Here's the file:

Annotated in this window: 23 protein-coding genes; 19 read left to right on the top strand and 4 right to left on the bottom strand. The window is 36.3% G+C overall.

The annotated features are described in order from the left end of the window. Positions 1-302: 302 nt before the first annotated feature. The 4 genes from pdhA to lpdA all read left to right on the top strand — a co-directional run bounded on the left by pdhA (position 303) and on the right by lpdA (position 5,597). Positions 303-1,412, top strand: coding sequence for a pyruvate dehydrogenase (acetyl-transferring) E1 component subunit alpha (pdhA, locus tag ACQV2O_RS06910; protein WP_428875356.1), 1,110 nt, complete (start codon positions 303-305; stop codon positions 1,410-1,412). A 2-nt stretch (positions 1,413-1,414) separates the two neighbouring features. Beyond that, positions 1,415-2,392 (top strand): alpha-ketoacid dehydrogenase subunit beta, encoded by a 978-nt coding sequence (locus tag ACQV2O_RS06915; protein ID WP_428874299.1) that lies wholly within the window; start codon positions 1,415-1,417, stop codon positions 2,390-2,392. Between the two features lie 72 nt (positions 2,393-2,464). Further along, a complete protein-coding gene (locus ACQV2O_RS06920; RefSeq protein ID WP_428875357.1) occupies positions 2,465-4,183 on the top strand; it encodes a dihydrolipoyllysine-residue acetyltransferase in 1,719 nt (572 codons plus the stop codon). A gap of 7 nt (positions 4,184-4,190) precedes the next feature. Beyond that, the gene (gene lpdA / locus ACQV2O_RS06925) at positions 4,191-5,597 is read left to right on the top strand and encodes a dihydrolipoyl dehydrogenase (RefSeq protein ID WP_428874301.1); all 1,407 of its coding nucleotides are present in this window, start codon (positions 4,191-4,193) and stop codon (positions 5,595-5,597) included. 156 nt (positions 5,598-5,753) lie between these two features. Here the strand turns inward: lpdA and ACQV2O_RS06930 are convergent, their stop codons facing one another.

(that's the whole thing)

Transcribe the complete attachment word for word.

Annotated in this window: 23 protein-coding genes; 19 read left to right on the top strand and 4 right to left on the bottom strand. The window is 36.3% G+C overall.

The annotated features are described in order from the left end of the window. Positions 1-302: 302 nt before the first annotated feature. The 4 genes from pdhA to lpdA all read left to right on the top strand — a co-directional run bounded on the left by pdhA (position 303) and on the right by lpdA (position 5,597). Positions 303-1,412, top strand: coding sequence for a pyruvate dehydrogenase (acetyl-transferring) E1 component subunit alpha (pdhA, locus tag ACQV2O_RS06910; protein WP_428875356.1), 1,110 nt, complete (start codon positions 303-305; stop codon positions 1,410-1,412). A 2-nt stretch (positions 1,413-1,414) separates the two neighbouring features. Beyond that, positions 1,415-2,392 (top strand): alpha-ketoacid dehydrogenase subunit beta, encoded by a 978-nt coding sequence (locus tag ACQV2O_RS06915; protein ID WP_428874299.1) that lies wholly within the window; start codon positions 1,415-1,417, stop codon positions 2,390-2,392. Between the two features lie 72 nt (positions 2,393-2,464). Further along, a complete protein-coding gene (locus ACQV2O_RS06920; RefSeq protein ID WP_428875357.1) occupies positions 2,465-4,183 on the top strand; it encodes a dihydrolipoyllysine-residue acetyltransferase in 1,719 nt (572 codons plus the stop codon). A gap of 7 nt (positions 4,184-4,190) precedes the next feature. Beyond that, the gene (gene lpdA / locus ACQV2O_RS06925) at positions 4,191-5,597 is read left to right on the top strand and encodes a dihydrolipoyl dehydrogenase (RefSeq protein ID WP_428874301.1); all 1,407 of its coding nucleotides are present in this window, start codon (positions 4,191-4,193) and stop codon (positions 5,595-5,597) included. 156 nt (positions 5,598-5,753) lie between these two features. Here the strand turns inward: lpdA and ACQV2O_RS06930 are convergent, their stop codons facing one another.